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UN Climate Change Newsroom


These pages and sections capture news of climate change and stories about the groundswell of climate action by governments, companies, cities, the UN and civil society around the globe. To provide feedback, email us at press@unfccc.int Photo©Naziha Mestaoui

On June 2, countries under the UN Framework Convention on Climate Change (UNFCCC) welcomed a significant new review of whether the internationally agreed goal to keep the global average temperature from rising beyond 2°C above pre-industrial levels is adequate to meet the current challenge of climate change.

The full report of the structured expert dialogue, which can be seen on the UNFCCC website here, was ordered by governments and is the result of a face-to-face dialogue between over 70 experts and Parties to the UNFCCC.

A central conclusion of the report is that it is critically important to stay within 2°C or lower in order to avoid the worst climate impacts and, since serious climate impacts are already happening, this means that the 2°C is only a “defensive line” and all efforts should be made to stay substantially below it.

Science Beginning to Converge on Key Findings for Policy-making

Joseph Alcamo, Special Science Adviser to UNFCCC Executive Secretary Christiana Figueres, said: "It is sometimes said the climate negotiations are slow because the science behind climate change is so complex and difficult to translate into policy."

"But the good news from the structured expert dialogue report is that scientists are beginning to converge on some key and clear findings of great relevance to policymaking, for example, that to stay within the 2°C or lower limit it is urgent to set milestones for global emission reductions. Over the last six months a consistent message has come from the UNEP Emissions Gap 2014 Report, from the IPCC Synthesis Report, and now from this report,"said Mr Alcamo, a former UN Environment Programme Chief Scientist and now Executive Director of the Center for Environmental Systems Research at the University of Kassel.

Governments are scheduled to reach a new, universal climate change agreement at their annual UN conference, in Paris, in December. They will do so in the context of a remarkable groundswell of positive climate action in the past few years: national policy changes and new climate laws, clean technology advances, corporate and investment shifts to clean energy and sustainable business and thousands of climate action initiatives by cities and regions.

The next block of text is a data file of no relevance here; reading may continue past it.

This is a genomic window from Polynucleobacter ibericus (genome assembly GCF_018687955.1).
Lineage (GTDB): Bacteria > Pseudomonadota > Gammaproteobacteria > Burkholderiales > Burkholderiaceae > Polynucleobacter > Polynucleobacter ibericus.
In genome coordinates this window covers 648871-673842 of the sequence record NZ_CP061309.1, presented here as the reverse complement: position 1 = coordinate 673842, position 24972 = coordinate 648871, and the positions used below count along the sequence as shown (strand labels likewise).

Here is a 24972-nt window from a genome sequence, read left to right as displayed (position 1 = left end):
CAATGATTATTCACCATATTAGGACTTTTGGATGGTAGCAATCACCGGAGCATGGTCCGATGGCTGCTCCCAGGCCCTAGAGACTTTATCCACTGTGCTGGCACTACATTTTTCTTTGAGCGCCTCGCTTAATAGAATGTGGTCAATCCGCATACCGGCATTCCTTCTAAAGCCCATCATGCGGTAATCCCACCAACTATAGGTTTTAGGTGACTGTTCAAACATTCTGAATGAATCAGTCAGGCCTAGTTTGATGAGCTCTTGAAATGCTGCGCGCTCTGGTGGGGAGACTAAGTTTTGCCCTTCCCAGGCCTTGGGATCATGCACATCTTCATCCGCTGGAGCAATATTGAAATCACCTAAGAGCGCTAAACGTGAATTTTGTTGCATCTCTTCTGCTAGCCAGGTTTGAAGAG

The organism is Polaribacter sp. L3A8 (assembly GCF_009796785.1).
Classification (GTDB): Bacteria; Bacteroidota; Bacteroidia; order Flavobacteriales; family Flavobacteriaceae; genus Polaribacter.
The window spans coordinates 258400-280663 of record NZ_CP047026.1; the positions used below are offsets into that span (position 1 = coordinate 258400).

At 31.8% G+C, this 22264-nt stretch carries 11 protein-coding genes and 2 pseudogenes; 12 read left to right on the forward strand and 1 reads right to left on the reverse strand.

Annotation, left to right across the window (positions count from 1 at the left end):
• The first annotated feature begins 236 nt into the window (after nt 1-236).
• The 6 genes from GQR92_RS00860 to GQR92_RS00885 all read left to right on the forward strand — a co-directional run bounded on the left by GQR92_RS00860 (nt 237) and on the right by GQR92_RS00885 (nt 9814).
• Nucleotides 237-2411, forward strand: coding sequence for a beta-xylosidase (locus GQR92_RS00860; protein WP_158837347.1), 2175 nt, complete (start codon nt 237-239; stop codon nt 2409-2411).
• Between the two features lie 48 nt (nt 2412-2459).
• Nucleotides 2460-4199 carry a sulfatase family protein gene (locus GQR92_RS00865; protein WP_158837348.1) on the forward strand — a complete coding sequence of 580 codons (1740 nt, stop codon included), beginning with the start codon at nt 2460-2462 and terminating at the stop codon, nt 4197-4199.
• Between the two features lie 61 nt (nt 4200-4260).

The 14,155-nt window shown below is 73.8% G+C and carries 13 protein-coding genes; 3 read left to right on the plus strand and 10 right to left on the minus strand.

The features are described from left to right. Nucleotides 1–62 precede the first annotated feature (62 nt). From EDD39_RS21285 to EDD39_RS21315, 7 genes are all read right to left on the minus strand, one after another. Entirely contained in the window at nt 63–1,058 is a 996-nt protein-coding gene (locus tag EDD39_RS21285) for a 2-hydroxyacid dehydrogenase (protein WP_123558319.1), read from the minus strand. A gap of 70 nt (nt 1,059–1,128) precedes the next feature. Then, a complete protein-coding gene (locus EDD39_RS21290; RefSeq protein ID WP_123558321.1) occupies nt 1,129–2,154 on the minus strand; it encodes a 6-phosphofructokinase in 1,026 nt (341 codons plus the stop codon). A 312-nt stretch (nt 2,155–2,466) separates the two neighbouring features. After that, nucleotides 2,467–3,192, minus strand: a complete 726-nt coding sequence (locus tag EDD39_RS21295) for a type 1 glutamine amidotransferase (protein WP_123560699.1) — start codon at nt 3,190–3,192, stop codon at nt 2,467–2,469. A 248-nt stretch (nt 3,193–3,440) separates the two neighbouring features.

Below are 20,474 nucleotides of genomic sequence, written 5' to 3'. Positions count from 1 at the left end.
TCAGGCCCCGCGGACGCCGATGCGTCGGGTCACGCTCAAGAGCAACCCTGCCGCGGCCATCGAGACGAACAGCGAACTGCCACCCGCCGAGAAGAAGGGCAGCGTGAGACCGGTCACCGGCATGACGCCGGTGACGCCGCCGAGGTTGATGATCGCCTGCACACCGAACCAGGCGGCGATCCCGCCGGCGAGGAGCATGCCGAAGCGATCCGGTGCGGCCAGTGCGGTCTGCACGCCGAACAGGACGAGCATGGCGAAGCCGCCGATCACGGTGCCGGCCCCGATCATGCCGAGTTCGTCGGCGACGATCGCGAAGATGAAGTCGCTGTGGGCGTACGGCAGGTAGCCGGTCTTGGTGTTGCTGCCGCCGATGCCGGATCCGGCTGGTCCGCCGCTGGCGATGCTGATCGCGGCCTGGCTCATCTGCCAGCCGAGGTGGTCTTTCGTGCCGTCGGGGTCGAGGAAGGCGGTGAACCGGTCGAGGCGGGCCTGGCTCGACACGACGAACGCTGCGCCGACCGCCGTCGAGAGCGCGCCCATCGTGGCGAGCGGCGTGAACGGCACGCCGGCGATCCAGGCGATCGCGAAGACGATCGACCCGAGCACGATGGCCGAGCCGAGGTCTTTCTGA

"Faster than expected progress is being made to reduce greenhouse gas emissions. This means that a 2 degree or lower limit is looking more feasible than ever," said Mr Alcamo. "This report underlines the fact that emissions can be brought down by boosting energy efficiency, expanding the use of renewable energy, and adopting sustainable agriculture, and these will have many benefits to the environment and economy, including providing millions of jobs. But postponing emission reductions will lead only to higher costs and greater risks to society,"" he said.

Main Messages of the Report

The report summarizes its findings in 10 main messages, which need to be read in conjunction with the detailed analysis. These include:

  • A long-term global goal defined by a temperature limit serves its purpose well.
  • Limiting global warming to below 2 °C is still feasible and will bring about many co-benefits, but poses substantial technological, economic and institutional challenges.
  • This effort necessitates a radical transition, not merely a fine tuning of current trends.
  • The world is not yet on track to achieve the long-term global goal, but successful mitigation policies are known and must be scaled up urgently.
  • Assessing the adequacy of the long-term global goal implies risk assessments and value judgments not only at the global level, but also at regional and local levels.
  • Significant climate impacts are already occurring at the current level of global warming and additional magnitudes of warming will only increase the risk of severe, pervasive and irreversible impacts.
  • The 2 °C limit should therefore be seen as a line that needs to be stringently defended. Less warming would be preferable and efforts should be made to push the defence line as low as possible.

The findings in the report are the views expressed by the experts and Parties and do not take precedence over the 5th Assessment Report of the International Governmental Panel on Climate Change, which is the formal, government-accepted document on climate science.

Ultimate Objective of the UNFCCC

The ultimate objective of the UN climate change Convention is to stabilize greenhouse gas concentrations at a level that would prevent dangerous anthropogenic (human induced) interference with the climate system. The objective, anchored in the 1992 Convention text, states that such a level should be achieved within a time-frame sufficient to allow ecosystems to adapt naturally to climate change, to ensure that food production is not threatened, and to enable economic development to proceed in a sustainable manner.

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